What’s the Future of 3D Imagery? Sam Sesti of ONU Weighs In

In preparation for our upcoming webinar on the relationship between PIM and DAM, we spoke to Sam Sesti, President of inRiver partner ONU. He gave us an interesting glance into the future of 3D and how you can use it for creating richer customer experiences.

In preparation for our upcoming webinar on the relationship between PIM and DAM, we spoke to Sam Sesti, President of inRiver partner ONU. He gave us an interesting glance into the future of 3D and how you can use it for creating richer customer experiences.

Q: What was the genesis for starting ONU?

Sesti: I was working with a digital marketing company that was doing some very experiential things with marketing. They were way ahead of the curve with creating mobile and virtual reality applications for organizations like the U.S. Navy, Chevrolet, OnStar, and Coca-Cola®. However, at that time, we would create the experience, it would get used just one time, and then be discontinued. Every time we would have to create something, we would get a CAD file—typically from a manufacturer—and try to figure out how to best leverage or optimize it for use in 3D for mobile, the web, and virtual reality applications.

When we started to research what could be used for an asset creation pipeline, we realized that there wasn’t anything out there. So, we developed a 3D visualization platform to help companies to streamline and publish 3D imagery out to different endpoints, such as mobile, the web, and virtual reality.

Q: Where are we in the adoption lifecycle of 3D imaging in e-commerce?

Sesti: The scales are starting to tip, such that there is a higher concentration on real-time rendering of 3D imagery. For about a decade, computer graphics companies used still 3D images of a product. Most people can’t tell the difference between that and a photo. Then came 3D video, which was more educational and engaging, but still had a beginning and an end, with no real interaction with the user.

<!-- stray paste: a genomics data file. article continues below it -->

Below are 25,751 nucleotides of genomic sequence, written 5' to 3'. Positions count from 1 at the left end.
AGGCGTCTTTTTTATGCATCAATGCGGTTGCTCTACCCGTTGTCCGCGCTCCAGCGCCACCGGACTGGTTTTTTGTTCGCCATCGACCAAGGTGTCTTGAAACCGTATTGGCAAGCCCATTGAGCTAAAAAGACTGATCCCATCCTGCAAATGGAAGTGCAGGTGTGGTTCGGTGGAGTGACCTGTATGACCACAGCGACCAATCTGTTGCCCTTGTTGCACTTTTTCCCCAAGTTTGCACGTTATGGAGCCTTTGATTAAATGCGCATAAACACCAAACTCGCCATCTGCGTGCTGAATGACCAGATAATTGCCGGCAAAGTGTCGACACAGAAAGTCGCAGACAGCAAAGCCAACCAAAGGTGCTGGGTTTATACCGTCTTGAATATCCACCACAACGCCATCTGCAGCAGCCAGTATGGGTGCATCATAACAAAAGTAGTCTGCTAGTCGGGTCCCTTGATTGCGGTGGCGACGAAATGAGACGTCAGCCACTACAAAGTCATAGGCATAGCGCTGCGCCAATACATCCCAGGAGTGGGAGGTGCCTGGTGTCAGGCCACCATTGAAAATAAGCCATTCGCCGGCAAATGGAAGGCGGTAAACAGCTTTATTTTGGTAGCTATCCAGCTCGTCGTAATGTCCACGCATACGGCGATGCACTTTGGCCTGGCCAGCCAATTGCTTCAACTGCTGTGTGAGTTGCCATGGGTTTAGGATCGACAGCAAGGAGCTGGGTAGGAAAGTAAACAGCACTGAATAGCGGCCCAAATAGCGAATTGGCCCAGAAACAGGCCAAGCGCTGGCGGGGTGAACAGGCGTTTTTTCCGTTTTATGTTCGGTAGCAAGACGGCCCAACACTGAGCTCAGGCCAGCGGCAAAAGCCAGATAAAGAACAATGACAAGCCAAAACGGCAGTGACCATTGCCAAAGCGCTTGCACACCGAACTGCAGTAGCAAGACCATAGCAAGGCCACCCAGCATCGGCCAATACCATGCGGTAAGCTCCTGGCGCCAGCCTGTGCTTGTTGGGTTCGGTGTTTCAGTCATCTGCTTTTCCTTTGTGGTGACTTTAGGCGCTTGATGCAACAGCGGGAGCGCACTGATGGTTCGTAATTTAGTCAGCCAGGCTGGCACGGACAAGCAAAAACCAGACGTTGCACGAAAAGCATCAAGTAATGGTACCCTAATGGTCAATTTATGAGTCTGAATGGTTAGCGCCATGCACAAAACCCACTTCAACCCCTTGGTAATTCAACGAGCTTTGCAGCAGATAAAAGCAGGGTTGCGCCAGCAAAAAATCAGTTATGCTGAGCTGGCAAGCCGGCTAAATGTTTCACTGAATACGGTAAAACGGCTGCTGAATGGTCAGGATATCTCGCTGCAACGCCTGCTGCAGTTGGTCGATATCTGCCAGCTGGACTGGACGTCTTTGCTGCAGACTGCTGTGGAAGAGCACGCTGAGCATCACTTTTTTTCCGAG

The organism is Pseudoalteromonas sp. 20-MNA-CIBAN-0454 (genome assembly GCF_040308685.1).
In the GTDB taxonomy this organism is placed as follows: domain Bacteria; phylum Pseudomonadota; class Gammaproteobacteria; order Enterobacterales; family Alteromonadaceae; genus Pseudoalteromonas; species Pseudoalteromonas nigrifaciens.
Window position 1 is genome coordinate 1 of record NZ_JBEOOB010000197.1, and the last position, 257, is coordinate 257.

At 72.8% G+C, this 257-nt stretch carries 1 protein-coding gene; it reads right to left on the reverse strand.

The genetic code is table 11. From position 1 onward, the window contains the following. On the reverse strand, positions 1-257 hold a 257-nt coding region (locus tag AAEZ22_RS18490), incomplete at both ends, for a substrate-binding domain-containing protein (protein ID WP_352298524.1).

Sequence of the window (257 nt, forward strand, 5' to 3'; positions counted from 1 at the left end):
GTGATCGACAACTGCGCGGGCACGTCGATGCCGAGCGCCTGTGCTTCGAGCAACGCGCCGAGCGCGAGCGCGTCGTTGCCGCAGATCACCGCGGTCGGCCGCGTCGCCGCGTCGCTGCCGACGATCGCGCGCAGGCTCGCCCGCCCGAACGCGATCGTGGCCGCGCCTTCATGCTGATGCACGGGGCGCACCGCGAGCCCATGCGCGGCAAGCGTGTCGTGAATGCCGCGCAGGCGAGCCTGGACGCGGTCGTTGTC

In contrast, what we have the capability to do now is provide a 3D experience that the user can interact with. They can change the experience to what they want to see. Real-time rendering is starting to catch hold, especially on the web as HTML5 is more widely adopted, browsers are more accommodating, and 3D is more widely accepted. We were the first to do this four years ago, but now, every day, more companies are providing 3D interactive experiences, primarily for customization, personalization, and configuration for products. It results in an experience that is much more engaging and educational.

Q: How does the use of 3D images increase conversion rates?

Sesti: Just as everybody is now an online shopper, every company is putting their products online. Shoppers are seeking all the information they can get on a product when looking to buy it, whether it be size, shape, color, or other details. But just as a a picture speaks a thousand words, they would rather not read through text or rely on a few photos that were chosen by the vendor. If the shopper can see product animations and view different angles, or flip, turn, rotate and zoom in on the product, they are more likely to buy. A study by Adobe that ONU cites in a recent blog post indicates that e-commerce vendors have to have at least 360-degree product imagery. Another study by Gallup showed that if consumers don’t get what they want they can become disengaged or even antagonistic towards the brand.

There are very high expectations out there. 3D imagery is a great way to differentiate and drive conversions.

Q: In which industries is using 3D imagery more important?

Sesti: Products that are more complicated, such as small household appliances, automotive, machinery, and consumer electronics can all benefit from these applications. In addition, 3D is common in sporting goods and footwear, where they release more new products and have shorter product cycles with increasing innovation. It is useful anywhere people are thinking of different ways to present new products or for anything that is detailed, complex, and hard to explain.